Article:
Rape has deeper implications when dealing with:
– Girls, boys and teenagers
– Migrant women
– Women, girls and teenagers in institutional spaces
– Women and girls in armed conflict or post conflict contexts
– Women in situations of imprisonment
Aspects that increase the risk of sexual violence: living in marginalized contexts, harsh conditions like orphanhood or living in the street and poverty (Violencia sexual en las Américas y el Caribe análisis de datos secundarios, 2010)
20% of the women who sought attention due to rape at a medical center in Haiti became pregnant (Amnistía internacional 2008)
In Costa Rica and Peru it was identified that 90% of pregnancies in children under 15 were the result of incest (Abuso Sexual Infantil y Explotación Sexual Comercial Infantil en América Latina y el Caribe, 2006)
In Mexico, studies revealed that between 7% and 26% of rape victims become pregnant (Violencia sexual en México, 2006)
Only 5% of the victims denounce, because of multiple reasons: shame, fear, fear of reprisals, guilt, difficulties to face the denunciation process (Violencia sexual en las Américas y el Caribe análisis de datos secundarios, 2010).
Women who denounce face multiple difficulties (Violencia sexual en las Américas y el Caribe análisis de datos secundarios, 2010)
Despite the magnitude of the figures mentioned, experts agree that the official numbers represent only a fraction of cases that remain unreported
Given the magnitude of the problem of rape and forced pregnancy, it is worth understanding the hidden ways in which they affect life and health. Rape and forced pregnancy generate hidden burdens that affect the lives and health of women.
Hidden burden is defined as those effects not always understood by healthcare services or systems, which are consequence of rape and generate costs in multiple levels.
Women who have been sexual violence victims:
Are 9 times more likely to attempt suicide and twice times more likely to major depression.
Experience high rates of persistent posttraumatic stress.
Face double humiliation: being raped and being forced to have the child product of rape in countries where there is no access to legal abortion services.
They have low self-esteem and loss of confidence.
Sexual violence has been associated with many problems of sexual and reproductive health such as STI, HIV infection, unplanned pregnancies and sexual dysfunction, among others.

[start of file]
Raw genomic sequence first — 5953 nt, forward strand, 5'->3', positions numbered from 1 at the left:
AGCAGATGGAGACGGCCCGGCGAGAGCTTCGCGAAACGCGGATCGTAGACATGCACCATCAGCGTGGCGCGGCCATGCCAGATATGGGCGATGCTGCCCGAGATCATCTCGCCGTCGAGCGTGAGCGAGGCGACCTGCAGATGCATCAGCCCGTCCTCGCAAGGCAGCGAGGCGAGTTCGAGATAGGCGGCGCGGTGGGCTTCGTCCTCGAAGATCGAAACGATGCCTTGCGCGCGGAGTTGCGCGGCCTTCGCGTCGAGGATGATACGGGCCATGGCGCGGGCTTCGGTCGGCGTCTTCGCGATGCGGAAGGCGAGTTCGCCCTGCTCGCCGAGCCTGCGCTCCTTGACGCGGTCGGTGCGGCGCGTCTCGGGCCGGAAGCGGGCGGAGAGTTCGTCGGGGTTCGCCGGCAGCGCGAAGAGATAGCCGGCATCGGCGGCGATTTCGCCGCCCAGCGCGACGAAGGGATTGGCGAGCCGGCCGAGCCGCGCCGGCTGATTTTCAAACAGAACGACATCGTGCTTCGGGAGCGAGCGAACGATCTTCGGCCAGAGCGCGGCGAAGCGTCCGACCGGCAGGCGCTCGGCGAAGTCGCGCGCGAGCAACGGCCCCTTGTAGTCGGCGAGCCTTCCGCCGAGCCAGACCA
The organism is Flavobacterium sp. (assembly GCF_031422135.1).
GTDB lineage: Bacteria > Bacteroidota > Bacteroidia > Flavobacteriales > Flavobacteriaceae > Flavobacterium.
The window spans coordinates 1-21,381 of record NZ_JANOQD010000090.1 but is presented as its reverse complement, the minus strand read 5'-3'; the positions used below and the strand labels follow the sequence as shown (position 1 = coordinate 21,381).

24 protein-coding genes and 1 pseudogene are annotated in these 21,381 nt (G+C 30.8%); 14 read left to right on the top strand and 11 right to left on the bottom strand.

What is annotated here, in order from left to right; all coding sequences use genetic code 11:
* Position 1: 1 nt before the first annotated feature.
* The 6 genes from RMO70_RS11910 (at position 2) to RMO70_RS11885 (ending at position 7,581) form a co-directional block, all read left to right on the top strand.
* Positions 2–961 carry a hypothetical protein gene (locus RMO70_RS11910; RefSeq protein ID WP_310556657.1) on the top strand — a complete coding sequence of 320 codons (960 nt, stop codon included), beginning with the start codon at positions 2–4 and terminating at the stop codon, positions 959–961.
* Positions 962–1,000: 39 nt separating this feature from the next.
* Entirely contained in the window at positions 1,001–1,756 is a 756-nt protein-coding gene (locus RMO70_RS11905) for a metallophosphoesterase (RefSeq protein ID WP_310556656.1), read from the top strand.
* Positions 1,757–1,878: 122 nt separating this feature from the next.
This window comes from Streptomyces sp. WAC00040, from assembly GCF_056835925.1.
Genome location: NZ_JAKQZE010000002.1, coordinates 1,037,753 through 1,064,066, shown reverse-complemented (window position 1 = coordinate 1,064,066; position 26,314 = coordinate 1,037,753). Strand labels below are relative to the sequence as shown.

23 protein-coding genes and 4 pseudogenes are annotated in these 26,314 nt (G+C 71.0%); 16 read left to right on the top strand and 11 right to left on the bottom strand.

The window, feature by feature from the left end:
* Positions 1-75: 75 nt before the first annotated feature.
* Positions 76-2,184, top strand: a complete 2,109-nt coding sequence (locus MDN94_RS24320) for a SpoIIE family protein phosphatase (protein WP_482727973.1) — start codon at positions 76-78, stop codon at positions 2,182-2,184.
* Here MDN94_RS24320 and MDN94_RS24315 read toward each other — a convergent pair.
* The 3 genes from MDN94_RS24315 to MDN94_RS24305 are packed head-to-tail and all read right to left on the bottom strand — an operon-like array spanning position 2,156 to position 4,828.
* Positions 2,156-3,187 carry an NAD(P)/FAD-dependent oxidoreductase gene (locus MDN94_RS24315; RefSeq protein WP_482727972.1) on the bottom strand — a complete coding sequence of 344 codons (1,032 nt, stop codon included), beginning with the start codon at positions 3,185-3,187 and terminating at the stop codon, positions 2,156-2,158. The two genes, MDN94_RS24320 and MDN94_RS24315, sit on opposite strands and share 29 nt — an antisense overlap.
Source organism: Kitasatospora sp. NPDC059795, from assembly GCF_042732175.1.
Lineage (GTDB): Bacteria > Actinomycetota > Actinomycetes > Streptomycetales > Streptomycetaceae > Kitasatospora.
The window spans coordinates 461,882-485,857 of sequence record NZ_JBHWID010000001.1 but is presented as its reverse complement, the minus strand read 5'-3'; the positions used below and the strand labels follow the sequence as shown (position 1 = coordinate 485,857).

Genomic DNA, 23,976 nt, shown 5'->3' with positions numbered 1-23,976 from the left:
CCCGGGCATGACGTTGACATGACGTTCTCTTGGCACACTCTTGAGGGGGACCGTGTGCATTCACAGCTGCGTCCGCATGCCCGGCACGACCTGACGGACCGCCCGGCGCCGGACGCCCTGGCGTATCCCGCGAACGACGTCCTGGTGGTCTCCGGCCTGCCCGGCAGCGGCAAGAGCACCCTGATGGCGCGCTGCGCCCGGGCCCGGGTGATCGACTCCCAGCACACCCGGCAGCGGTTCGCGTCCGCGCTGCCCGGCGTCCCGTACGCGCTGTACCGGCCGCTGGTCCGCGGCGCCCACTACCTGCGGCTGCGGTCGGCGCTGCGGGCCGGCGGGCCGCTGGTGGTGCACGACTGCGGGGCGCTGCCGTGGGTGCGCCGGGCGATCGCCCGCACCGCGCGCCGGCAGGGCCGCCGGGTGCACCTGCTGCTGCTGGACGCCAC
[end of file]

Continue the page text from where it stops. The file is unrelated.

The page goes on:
Definition of “In Case of Rape”
One of the consequences of sexual violence is unwanted pregnancy.
Causal Rape (CR) is the existence of a framework that provides dual protection: integral post rape care and guaranteeing women access to voluntary termination of pregnancy (VTP).
Causal Rape (CR): it encourages health and justice sectors (including other authorities and administrative agencies) to allocate collective resources for defending women’s rights and that hindering or interference with its accomplishment concerning legal and safe abortion is forbidden.
There are different legal models to treat abortion in case of rape in Latin America and the Caribbean (see power point).
Violence against women – especially sexual violence – represents a serious public health problem and a violation of women’s human rights.
Sexual violence is understood as “every sexual act, attempt to obtain a sexual act, unwanted comments or sexual innuendo, or actions made to commercialize or any other usage of someone’s sexuality coerced by another person, regardless of the relationship of this and the victim, in any ambit, including home and workplace”.
What we should know regarding unwanted pregnancy product of rape
Any woman can be a victim of rape.
All cases of sexual violence are a medical emergency and must be treated in priority. It is unacceptable to interpose access barriers preventing sexual violence victims from being attended at emergency services.
There are more vulnerable conditions.
The consequences of rape in terms of physical and mental health.
The impact of unwanted pregnancy caused by rape in the life and dignity of a woman.